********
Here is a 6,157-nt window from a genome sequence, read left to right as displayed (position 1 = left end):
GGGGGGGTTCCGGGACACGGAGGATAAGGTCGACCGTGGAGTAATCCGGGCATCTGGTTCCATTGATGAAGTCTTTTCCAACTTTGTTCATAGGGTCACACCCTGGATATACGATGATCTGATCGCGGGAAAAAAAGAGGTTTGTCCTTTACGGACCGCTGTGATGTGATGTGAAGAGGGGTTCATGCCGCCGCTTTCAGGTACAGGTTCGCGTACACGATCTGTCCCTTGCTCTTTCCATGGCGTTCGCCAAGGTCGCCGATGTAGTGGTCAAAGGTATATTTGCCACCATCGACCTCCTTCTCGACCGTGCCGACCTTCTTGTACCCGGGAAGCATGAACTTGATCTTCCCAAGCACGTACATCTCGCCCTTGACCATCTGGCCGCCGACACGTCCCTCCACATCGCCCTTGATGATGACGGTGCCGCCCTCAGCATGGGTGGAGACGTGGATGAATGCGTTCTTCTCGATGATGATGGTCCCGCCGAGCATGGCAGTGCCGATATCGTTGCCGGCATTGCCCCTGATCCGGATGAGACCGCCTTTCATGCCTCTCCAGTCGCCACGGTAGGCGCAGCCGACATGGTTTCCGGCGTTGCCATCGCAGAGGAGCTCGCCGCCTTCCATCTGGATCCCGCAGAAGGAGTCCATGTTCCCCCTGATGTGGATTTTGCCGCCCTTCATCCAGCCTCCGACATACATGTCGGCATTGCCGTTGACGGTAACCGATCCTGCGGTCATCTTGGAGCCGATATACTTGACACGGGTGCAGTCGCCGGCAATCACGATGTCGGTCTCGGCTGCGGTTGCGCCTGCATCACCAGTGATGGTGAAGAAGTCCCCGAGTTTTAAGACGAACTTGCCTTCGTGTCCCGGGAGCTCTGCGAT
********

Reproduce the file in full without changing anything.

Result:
Here is a 6,157-nt window from a genome sequence, read left to right as displayed (position 1 = left end):
GGGGGGGTTCCGGGACACGGAGGATAAGGTCGACCGTGGAGTAATCCGGGCATCTGGTTCCATTGATGAAGTCTTTTCCAACTTTGTTCATAGGGTCACACCCTGGATATACGATGATCTGATCGCGGGAAAAAAAGAGGTTTGTCCTTTACGGACCGCTGTGATGTGATGTGAAGAGGGGTTCATGCCGCCGCTTTCAGGTACAGGTTCGCGTACACGATCTGTCCCTTGCTCTTTCCATGGCGTTCGCCAAGGTCGCCGATGTAGTGGTCAAAGGTATATTTGCCACCATCGACCTCCTTCTCGACCGTGCCGACCTTCTTGTACCCGGGAAGCATGAACTTGATCTTCCCAAGCACGTACATCTCGCCCTTGACCATCTGGCCGCCGACACGTCCCTCCACATCGCCCTTGATGATGACGGTGCCGCCCTCAGCATGGGTGGAGACGTGGATGAATGCGTTCTTCTCGATGATGATGGTCCCGCCGAGCATGGCAGTGCCGATATCGTTGCCGGCATTGCCCCTGATCCGGATGAGACCGCCTTTCATGCCTCTCCAGTCGCCACGGTAGGCGCAGCCGACATGGTTTCCGGCGTTGCCATCGCAGAGGAGCTCGCCGCCTTCCATCTGGATCCCGCAGAAGGAGTCCATGTTCCCCCTGATGTGGATTTTGCCGCCCTTCATCCAGCCTCCGACATACATGTCGGCATTGCCGTTGACGGTAACCGATCCTGCGGTCATCTTGGAGCCGATATACTTGACACGGGTGCAGTCGCCGGCAATCACGATGTCGGTCTCGGCTGCGGTTGCGCCTGCATCACCAGTGATGGTGAAGAAGTCCCCGAGTTTTAAGACGAACTTGCCTTCGTGTCCCGGGAGCTCTGCGAT